“Duty to warn” requires balancing the bioethical constructs of beneficence and autonomy with other factors such as case proceedings, legislation, and professional societies’ recommendations. As of September 2008, the National Council of State Legislatures lists the states that have legislation requiring consent to disclose genetic information. The definition of "genetic information" can vary depending on the legal case and the language used in state and federal legislation, and generally includes genetic testing and family history information; however, the definition generally does not apply to current diagnoses. Genetic diagnosis can be done through direct genetic tests (direct mutation analysis) for disorders linked to a specific gene and indirect genetic tests (indirect mutation analysis) for disorders in which the specific genes are not known or there are multiple different genes involved (genetic heterogeneity).[7] There are four state case laws that apply to duty to warn.[8] Two cases deal directly with testing for hereditary cancer predisposition syndromes; one case deals with a psychotherapist's duty to warn a relative of imminent threat, and another with genetic testing as a tool for reproductive decisions. Table 2 summarizes the cases.

Table 2. State Case Laws That Apply to Duty to Warn
State Case Law Description Summary
Tarasoff versus Regents of the University of California [9,10] Establishes moral duty to warn family members of risks unknown to them In 1976, the California court judged that breach of confidentiality would have been justified in order to warn of a foreseeable and serious harm to an identifiable individual.
Distinct from genetic risk since the mutation is already present (or absent) in family members
Pate versus Threlkel [8,11,12] Duty to warn family members of hereditary risk of cancer is satisfied by telling the patient to tell his or her family In 1995, the Florida court judged that a physician had a duty to warn the patient that her children were at risk of developing thyroid cancer because the disease could have been detected and cured at an earlier stage.
Safer versus Estate of Pack [8,13] Physician must take reasonable steps to warn family members of hereditary risk disease In 1996, a New Jersey appellate court defined a physician’s duty to warn immediate family members of risk of colon cancer; however, the court ruled in favor of the doctor because the patient had undergone rectal screening as a child, which indicated that she had been warned of the risk.
Molloy versus Meier [8,14] Physician’s duty regarding genetic testing and diagnosis of foreseeable disease risk extends beyond the patient to biological parents In 2004, a Minnesota Supreme Court held that the physician failed to breach confidentiality to warn of hereditary disease risk because he did not inform parents of the diagnosis of fragile X syndrome in their first child. The parents state that this information would have influenced their reproductive decisions.

At the federal level, there are strict nondisclosure policies governing private health information.[8] The Standards for Privacy of Individually Identifiable Health Information (Privacy Rule), which summarizes the Health Insurance Portability and Accountability Act (HIPAA) of 1996, finds it permissible to disclose health information without consent when the public interest is at risk;[15,16] therefore, under certain conditions, there are exceptions to the nondisclosure policy include the following:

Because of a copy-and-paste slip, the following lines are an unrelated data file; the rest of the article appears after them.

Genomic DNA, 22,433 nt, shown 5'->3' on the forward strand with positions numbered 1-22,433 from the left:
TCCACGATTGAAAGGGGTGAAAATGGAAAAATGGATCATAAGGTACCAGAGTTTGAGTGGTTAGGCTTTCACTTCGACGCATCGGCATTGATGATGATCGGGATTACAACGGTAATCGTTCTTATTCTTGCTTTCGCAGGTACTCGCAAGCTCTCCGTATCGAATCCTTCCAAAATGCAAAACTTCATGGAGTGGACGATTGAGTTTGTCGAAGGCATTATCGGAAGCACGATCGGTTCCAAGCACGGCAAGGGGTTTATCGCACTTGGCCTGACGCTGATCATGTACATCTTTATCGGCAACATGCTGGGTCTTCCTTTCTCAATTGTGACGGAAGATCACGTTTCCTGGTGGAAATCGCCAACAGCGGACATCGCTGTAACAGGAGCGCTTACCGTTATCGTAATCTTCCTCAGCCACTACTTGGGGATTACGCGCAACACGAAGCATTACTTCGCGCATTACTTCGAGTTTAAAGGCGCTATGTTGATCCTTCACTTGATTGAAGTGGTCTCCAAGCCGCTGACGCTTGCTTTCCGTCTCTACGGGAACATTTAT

1. There is serious or imminent threat to the health or safety of a person or the public.
  2. The threat constitutes an imminent, serious threat to an identifiable third party.
  3. The physician has the capacity to avert significant harm.

Professional societies and government advisory agencies have published their different positions and recommendations on communication between a physician and a patient's relatives in regard to disclosure of genetic disease.[4,8,17]

The Council on Ethical and Judicial Affairs of the American Medical Association (AMA) and the American Society of Clinical Oncology (ASCO) [18,19] encourage discussing the importance of patients sharing genetic information with family members.[4] Specifically, the Council on Ethical and Judicial Affairs of the American Medical Association states that “Physicians …should identify circumstances under which they would expect patients to notify biological relatives of the availability of information related to risk of disease…(and) physicians should make themselves available to assist patients in communicating with relatives to discuss opportunities for counseling and testing, as appropriate.” ASCO’s position is that providers “should remind patients of the importance of communicating test results to family members… ASCO believes that the cancer care provider’s obligations (if any) to at-risk relatives are best fulfilled by communication of familial risk to the person undergoing testing, emphasizing the importance of sharing this information with family members so that they may also benefit.”[18,19] These organizations recommend that family members disclose genetic information.

The National Society of Genetic Counselors [20] and the International Society of Nurses in Genetics [21] support the release of any genetic information upon request to third parties including relatives but only with the patient's consent.[4] One of the tenets of genetic counseling is to maintain information received from clients as confidential, unless released by the client or consent for disclosure is provided as required by law.[4,20]

Similar to the Privacy Rule, the U.S. Bioethics Commission,[22] American Society of Human Genetics,[23] and National Human Genome Research Institute (NHGRI) recommend the following guidelines to identify exceptional circumstances under which it is ethically acceptable to breach confidentiality.[4,8]